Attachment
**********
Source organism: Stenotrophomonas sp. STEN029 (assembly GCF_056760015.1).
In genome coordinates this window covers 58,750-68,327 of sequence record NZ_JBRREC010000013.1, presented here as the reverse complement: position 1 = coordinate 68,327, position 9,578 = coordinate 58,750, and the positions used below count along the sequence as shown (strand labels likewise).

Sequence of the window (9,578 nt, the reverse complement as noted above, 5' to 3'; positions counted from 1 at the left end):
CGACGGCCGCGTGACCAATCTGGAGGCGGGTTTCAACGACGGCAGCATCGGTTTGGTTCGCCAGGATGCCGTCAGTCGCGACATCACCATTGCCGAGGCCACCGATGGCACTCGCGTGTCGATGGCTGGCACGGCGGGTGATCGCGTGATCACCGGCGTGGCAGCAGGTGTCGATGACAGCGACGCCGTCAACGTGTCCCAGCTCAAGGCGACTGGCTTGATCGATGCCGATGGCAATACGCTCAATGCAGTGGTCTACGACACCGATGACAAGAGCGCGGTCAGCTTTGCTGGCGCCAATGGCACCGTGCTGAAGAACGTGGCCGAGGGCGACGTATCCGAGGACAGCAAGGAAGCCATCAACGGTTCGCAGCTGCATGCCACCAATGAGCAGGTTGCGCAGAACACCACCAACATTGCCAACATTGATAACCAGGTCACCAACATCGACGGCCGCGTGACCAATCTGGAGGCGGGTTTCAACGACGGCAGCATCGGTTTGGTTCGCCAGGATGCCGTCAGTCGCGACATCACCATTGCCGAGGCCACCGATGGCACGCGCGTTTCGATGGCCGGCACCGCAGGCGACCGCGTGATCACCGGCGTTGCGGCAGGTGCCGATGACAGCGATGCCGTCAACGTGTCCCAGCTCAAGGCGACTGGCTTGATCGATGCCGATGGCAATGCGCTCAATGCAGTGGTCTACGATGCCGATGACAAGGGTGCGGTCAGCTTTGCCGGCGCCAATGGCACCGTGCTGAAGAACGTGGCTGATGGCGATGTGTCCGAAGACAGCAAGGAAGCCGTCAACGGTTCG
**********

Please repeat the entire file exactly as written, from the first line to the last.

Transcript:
Source organism: Stenotrophomonas sp. STEN029 (assembly GCF_056760015.1).
In genome coordinates this window covers 58,750-68,327 of sequence record NZ_JBRREC010000013.1, presented here as the reverse complement: position 1 = coordinate 68,327, position 9,578 = coordinate 58,750, and the positions used below count along the sequence as shown (strand labels likewise).

Sequence of the window (9,578 nt, the reverse complement as noted above, 5' to 3'; positions counted from 1 at the left end):
CGACGGCCGCGTGACCAATCTGGAGGCGGGTTTCAACGACGGCAGCATCGGTTTGGTTCGCCAGGATGCCGTCAGTCGCGACATCACCATTGCCGAGGCCACCGATGGCACTCGCGTGTCGATGGCTGGCACGGCGGGTGATCGCGTGATCACCGGCGTGGCAGCAGGTGTCGATGACAGCGACGCCGTCAACGTGTCCCAGCTCAAGGCGACTGGCTTGATCGATGCCGATGGCAATACGCTCAATGCAGTGGTCTACGACACCGATGACAAGAGCGCGGTCAGCTTTGCTGGCGCCAATGGCACCGTGCTGAAGAACGTGGCCGAGGGCGACGTATCCGAGGACAGCAAGGAAGCCATCAACGGTTCGCAGCTGCATGCCACCAATGAGCAGGTTGCGCAGAACACCACCAACATTGCCAACATTGATAACCAGGTCACCAACATCGACGGCCGCGTGACCAATCTGGAGGCGGGTTTCAACGACGGCAGCATCGGTTTGGTTCGCCAGGATGCCGTCAGTCGCGACATCACCATTGCCGAGGCCACCGATGGCACGCGCGTTTCGATGGCCGGCACCGCAGGCGACCGCGTGATCACCGGCGTTGCGGCAGGTGCCGATGACAGCGATGCCGTCAACGTGTCCCAGCTCAAGGCGACTGGCTTGATCGATGCCGATGGCAATGCGCTCAATGCAGTGGTCTACGATGCCGATGACAAGGGTGCGGTCAGCTTTGCCGGCGCCAATGGCACCGTGCTGAAGAACGTGGCTGATGGCGATGTGTCCGAAGACAGCAAGGAAGCCGTCAACGGTTCG